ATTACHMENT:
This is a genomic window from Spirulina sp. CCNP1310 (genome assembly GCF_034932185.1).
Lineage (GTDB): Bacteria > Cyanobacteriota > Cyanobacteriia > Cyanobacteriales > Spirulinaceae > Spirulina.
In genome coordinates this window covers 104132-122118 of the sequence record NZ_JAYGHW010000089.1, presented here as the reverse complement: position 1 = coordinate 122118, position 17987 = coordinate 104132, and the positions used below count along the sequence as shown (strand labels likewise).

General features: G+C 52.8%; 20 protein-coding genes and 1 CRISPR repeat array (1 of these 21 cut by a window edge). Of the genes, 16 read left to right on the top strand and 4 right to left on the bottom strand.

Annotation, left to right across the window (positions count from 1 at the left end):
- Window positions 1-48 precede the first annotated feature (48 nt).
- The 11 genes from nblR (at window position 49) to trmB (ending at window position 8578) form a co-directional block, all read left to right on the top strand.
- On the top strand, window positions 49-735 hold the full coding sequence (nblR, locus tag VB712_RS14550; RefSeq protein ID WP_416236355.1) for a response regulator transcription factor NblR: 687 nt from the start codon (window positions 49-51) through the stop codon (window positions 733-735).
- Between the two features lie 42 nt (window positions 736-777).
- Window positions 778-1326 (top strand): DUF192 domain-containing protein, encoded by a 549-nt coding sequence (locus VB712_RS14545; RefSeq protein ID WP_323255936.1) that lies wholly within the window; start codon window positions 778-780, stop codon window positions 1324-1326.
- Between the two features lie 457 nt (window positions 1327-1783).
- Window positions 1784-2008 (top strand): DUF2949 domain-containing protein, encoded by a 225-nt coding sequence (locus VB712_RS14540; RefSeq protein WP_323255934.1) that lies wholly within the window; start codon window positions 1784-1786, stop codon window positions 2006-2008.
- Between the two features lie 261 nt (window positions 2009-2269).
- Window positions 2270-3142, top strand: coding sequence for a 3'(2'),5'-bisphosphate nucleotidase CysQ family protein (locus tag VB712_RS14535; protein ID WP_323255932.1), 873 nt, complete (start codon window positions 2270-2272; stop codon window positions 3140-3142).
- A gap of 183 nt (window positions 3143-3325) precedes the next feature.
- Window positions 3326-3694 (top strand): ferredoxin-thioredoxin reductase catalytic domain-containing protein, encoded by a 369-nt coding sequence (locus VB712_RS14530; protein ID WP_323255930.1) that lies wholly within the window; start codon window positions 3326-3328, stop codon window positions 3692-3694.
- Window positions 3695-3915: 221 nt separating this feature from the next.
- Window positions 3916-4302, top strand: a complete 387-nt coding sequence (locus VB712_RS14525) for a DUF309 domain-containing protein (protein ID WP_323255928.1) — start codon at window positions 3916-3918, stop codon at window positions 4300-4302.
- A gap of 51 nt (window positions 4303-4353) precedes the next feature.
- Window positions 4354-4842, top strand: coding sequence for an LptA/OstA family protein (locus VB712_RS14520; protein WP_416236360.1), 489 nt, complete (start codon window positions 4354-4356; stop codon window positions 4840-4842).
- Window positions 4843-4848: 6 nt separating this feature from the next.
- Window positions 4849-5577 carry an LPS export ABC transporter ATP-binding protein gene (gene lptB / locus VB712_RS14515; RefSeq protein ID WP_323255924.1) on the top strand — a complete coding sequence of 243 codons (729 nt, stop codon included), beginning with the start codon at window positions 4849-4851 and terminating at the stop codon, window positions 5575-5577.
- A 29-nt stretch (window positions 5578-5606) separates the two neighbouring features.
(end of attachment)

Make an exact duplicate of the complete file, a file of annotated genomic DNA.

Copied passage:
This is a genomic window from Spirulina sp. CCNP1310 (genome assembly GCF_034932185.1).
Lineage (GTDB): Bacteria > Cyanobacteriota > Cyanobacteriia > Cyanobacteriales > Spirulinaceae > Spirulina.
In genome coordinates this window covers 104132-122118 of the sequence record NZ_JAYGHW010000089.1, presented here as the reverse complement: position 1 = coordinate 122118, position 17987 = coordinate 104132, and the positions used below count along the sequence as shown (strand labels likewise).

General features: G+C 52.8%; 20 protein-coding genes and 1 CRISPR repeat array (1 of these 21 cut by a window edge). Of the genes, 16 read left to right on the top strand and 4 right to left on the bottom strand.

Annotation, left to right across the window (positions count from 1 at the left end):
- Window positions 1-48 precede the first annotated feature (48 nt).
- The 11 genes from nblR (at window position 49) to trmB (ending at window position 8578) form a co-directional block, all read left to right on the top strand.
- On the top strand, window positions 49-735 hold the full coding sequence (nblR, locus tag VB712_RS14550; RefSeq protein ID WP_416236355.1) for a response regulator transcription factor NblR: 687 nt from the start codon (window positions 49-51) through the stop codon (window positions 733-735).
- Between the two features lie 42 nt (window positions 736-777).
- Window positions 778-1326 (top strand): DUF192 domain-containing protein, encoded by a 549-nt coding sequence (locus VB712_RS14545; RefSeq protein ID WP_323255936.1) that lies wholly within the window; start codon window positions 778-780, stop codon window positions 1324-1326.
- Between the two features lie 457 nt (window positions 1327-1783).
- Window positions 1784-2008 (top strand): DUF2949 domain-containing protein, encoded by a 225-nt coding sequence (locus VB712_RS14540; RefSeq protein WP_323255934.1) that lies wholly within the window; start codon window positions 1784-1786, stop codon window positions 2006-2008.
- Between the two features lie 261 nt (window positions 2009-2269).
- Window positions 2270-3142, top strand: coding sequence for a 3'(2'),5'-bisphosphate nucleotidase CysQ family protein (locus tag VB712_RS14535; protein ID WP_323255932.1), 873 nt, complete (start codon window positions 2270-2272; stop codon window positions 3140-3142).
- A gap of 183 nt (window positions 3143-3325) precedes the next feature.
- Window positions 3326-3694 (top strand): ferredoxin-thioredoxin reductase catalytic domain-containing protein, encoded by a 369-nt coding sequence (locus VB712_RS14530; protein ID WP_323255930.1) that lies wholly within the window; start codon window positions 3326-3328, stop codon window positions 3692-3694.
- Window positions 3695-3915: 221 nt separating this feature from the next.
- Window positions 3916-4302, top strand: a complete 387-nt coding sequence (locus VB712_RS14525) for a DUF309 domain-containing protein (protein ID WP_323255928.1) — start codon at window positions 3916-3918, stop codon at window positions 4300-4302.
- A gap of 51 nt (window positions 4303-4353) precedes the next feature.
- Window positions 4354-4842, top strand: coding sequence for an LptA/OstA family protein (locus VB712_RS14520; protein WP_416236360.1), 489 nt, complete (start codon window positions 4354-4356; stop codon window positions 4840-4842).
- Window positions 4843-4848: 6 nt separating this feature from the next.
- Window positions 4849-5577 carry an LPS export ABC transporter ATP-binding protein gene (gene lptB / locus VB712_RS14515; RefSeq protein ID WP_323255924.1) on the top strand — a complete coding sequence of 243 codons (729 nt, stop codon included), beginning with the start codon at window positions 4849-4851 and terminating at the stop codon, window positions 5575-5577.
- A 29-nt stretch (window positions 5578-5606) separates the two neighbouring features.